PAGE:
The evolution and function of transposons in epigenetic regulation in response to the environment
Klein SP, Anderson SN 2022. Current Opinion in Plant Biology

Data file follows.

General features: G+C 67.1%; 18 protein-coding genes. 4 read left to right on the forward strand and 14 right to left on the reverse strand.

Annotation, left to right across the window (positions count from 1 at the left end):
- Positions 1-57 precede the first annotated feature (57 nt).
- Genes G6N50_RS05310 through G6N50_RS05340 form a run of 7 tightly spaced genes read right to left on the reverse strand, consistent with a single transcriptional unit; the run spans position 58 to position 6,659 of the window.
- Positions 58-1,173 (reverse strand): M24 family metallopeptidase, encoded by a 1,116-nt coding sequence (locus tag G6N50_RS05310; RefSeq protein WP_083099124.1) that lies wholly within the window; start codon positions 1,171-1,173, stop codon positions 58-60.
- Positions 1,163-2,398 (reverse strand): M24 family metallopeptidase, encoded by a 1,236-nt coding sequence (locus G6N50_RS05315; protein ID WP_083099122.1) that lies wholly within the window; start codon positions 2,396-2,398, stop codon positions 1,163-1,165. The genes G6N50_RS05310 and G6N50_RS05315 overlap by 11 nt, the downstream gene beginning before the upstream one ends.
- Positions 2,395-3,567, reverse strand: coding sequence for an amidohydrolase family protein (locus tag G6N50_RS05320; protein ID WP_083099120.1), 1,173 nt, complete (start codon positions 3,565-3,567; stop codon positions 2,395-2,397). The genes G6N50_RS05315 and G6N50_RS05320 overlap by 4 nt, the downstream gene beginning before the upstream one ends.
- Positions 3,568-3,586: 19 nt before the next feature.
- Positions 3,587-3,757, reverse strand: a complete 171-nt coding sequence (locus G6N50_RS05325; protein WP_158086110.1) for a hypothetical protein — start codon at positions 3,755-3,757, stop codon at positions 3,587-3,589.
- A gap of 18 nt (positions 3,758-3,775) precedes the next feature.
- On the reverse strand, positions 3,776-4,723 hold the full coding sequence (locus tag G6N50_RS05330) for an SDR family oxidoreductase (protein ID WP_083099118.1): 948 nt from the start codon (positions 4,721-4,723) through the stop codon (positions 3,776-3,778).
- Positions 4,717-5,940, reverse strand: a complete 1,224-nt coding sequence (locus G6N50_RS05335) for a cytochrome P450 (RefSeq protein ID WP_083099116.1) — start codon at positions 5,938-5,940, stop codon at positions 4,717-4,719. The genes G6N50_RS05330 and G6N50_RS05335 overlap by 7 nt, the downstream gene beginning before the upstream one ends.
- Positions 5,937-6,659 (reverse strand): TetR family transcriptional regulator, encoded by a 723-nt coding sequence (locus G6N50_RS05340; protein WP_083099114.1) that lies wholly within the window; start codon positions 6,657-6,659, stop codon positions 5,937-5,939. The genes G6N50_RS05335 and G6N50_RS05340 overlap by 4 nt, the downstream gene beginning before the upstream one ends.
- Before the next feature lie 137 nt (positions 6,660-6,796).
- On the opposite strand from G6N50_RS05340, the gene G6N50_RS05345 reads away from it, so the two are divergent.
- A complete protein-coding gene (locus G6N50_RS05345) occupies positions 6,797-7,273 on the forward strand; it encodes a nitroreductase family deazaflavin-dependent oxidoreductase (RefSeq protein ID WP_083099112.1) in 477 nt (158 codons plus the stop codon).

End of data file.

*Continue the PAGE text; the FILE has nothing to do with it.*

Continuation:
Transposable elements (TEs) make up a major proportion of plant genomes. Despite their prevalence genome-wide, TEs are often tossed aside as “junk DNA” since they rarely cause phenotypes, and epigenetic mechanisms silence TEs to prevent them from causing deleterious mutations through movement. While this bleak picture of TEs in genomes is true on average, a growing number of examples across many plant species point to TEs as drivers of phenotypic diversity and novel stress responses. Examples of TE-influenced phenotypes illustrate the many ways that novel transposition events can alter local gene expression and how this relates to potential variation in plant responses to environmental stress. Since TE families and insertions at the locus level lack evolutionary conservation, advancements in the field will require TE experts across diverse species to identify and utilize TE variation in their own systems as a means of crop improvement.